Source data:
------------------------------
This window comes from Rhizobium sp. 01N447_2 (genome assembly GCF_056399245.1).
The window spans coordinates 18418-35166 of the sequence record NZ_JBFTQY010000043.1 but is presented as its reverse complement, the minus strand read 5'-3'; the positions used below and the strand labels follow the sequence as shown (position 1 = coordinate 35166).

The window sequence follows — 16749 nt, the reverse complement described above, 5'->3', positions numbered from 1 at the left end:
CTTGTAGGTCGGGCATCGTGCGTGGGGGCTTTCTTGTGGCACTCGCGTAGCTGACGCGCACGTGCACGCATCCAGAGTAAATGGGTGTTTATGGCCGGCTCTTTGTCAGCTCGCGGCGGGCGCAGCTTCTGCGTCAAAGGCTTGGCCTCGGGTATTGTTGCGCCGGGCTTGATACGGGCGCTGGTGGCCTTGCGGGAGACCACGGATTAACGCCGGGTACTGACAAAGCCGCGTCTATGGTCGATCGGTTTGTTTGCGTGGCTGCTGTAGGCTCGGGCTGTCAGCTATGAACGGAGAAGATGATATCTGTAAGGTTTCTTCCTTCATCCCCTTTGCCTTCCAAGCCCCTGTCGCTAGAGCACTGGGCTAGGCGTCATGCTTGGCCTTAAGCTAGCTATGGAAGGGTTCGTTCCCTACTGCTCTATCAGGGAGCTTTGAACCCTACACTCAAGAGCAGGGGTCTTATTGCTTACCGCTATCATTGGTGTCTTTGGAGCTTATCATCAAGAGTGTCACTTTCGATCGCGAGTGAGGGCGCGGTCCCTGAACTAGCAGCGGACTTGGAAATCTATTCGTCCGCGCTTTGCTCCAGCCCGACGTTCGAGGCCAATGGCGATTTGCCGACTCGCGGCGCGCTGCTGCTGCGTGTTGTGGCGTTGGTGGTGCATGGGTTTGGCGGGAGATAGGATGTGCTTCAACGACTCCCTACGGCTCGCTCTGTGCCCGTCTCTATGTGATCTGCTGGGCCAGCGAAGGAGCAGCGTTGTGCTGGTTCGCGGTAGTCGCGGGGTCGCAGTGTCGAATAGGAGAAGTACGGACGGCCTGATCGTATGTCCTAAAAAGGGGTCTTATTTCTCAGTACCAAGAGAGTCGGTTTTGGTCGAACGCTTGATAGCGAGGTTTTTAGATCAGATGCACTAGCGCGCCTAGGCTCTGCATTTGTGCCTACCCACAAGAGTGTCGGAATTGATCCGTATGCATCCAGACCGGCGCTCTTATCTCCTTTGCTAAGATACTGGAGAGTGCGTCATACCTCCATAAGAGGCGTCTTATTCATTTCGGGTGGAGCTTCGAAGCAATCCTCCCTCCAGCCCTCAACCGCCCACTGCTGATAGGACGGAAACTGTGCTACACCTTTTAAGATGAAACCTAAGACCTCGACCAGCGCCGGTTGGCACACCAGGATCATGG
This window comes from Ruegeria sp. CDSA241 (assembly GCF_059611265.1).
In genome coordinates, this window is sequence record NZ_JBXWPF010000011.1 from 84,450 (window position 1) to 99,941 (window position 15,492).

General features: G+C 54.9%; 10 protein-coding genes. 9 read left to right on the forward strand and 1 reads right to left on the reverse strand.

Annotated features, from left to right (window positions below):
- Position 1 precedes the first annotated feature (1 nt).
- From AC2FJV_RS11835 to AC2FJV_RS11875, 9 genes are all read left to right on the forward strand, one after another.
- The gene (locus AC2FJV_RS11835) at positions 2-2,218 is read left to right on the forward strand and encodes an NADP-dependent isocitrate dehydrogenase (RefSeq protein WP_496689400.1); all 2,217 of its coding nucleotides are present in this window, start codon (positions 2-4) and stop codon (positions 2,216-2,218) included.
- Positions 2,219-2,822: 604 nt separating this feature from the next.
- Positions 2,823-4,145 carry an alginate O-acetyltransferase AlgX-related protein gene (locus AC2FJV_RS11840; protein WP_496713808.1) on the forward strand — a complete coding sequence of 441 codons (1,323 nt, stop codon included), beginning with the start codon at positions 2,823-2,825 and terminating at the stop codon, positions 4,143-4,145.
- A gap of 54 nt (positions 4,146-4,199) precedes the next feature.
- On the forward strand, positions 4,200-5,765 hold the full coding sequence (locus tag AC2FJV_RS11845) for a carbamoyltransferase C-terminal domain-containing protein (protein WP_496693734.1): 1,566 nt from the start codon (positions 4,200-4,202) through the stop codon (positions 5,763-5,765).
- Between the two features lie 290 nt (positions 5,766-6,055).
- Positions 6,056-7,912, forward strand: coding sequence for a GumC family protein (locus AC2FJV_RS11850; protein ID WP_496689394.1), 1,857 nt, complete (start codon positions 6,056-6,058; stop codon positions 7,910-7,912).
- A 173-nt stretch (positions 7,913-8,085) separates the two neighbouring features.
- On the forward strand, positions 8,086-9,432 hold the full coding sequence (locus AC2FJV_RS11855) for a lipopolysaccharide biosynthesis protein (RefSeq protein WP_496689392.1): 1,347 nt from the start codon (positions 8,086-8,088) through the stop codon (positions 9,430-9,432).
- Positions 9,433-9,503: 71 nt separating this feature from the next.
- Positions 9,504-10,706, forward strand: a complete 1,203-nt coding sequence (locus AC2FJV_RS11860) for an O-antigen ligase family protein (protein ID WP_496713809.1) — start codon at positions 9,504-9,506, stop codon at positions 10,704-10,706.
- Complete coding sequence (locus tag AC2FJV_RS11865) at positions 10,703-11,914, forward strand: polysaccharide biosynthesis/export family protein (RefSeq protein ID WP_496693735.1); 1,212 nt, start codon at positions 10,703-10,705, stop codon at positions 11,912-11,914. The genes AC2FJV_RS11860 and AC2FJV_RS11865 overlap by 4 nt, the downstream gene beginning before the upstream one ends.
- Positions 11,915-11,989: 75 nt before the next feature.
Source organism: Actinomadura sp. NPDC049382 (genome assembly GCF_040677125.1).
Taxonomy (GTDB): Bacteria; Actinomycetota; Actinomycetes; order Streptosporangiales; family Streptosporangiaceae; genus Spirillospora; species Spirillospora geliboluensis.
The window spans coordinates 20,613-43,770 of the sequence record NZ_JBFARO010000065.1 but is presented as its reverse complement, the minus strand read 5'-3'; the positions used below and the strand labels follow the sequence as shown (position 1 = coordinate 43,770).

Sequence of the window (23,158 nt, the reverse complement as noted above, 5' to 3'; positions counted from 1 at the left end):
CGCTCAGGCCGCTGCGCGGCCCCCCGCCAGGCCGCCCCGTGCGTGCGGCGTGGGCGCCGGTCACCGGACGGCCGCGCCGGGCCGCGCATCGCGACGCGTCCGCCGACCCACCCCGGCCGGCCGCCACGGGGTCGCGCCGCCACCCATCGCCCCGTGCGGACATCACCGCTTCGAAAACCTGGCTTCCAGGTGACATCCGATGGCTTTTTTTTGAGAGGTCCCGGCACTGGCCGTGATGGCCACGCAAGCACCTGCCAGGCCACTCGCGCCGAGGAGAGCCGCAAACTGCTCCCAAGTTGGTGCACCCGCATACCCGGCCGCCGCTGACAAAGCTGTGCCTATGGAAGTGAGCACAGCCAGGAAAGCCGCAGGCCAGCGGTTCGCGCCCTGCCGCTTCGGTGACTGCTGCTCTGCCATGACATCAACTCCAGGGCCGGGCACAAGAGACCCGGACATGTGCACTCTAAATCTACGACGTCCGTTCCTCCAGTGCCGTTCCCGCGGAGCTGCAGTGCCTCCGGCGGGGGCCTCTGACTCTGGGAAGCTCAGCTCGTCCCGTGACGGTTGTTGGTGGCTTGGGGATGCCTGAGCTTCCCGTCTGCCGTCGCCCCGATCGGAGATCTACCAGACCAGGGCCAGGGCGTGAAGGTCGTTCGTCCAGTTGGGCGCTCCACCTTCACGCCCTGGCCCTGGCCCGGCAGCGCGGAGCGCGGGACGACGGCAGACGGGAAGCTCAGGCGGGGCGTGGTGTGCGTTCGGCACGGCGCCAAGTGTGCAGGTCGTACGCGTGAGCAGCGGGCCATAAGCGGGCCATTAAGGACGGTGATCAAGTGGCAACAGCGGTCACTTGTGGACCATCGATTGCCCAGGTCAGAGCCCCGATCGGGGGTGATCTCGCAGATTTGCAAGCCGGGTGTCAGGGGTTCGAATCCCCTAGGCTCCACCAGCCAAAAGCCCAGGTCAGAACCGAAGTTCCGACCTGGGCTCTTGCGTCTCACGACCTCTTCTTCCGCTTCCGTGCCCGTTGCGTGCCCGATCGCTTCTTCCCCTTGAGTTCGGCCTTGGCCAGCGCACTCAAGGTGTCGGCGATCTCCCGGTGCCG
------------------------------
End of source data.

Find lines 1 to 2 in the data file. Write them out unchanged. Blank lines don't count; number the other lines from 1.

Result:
This window comes from Rhizobium sp. 01N447_2 (genome assembly GCF_056399245.1).
The window spans coordinates 18418-35166 of the sequence record NZ_JBFTQY010000043.1 but is presented as its reverse complement, the minus strand read 5'-3'; the positions used below and the strand labels follow the sequence as shown (position 1 = coordinate 35166).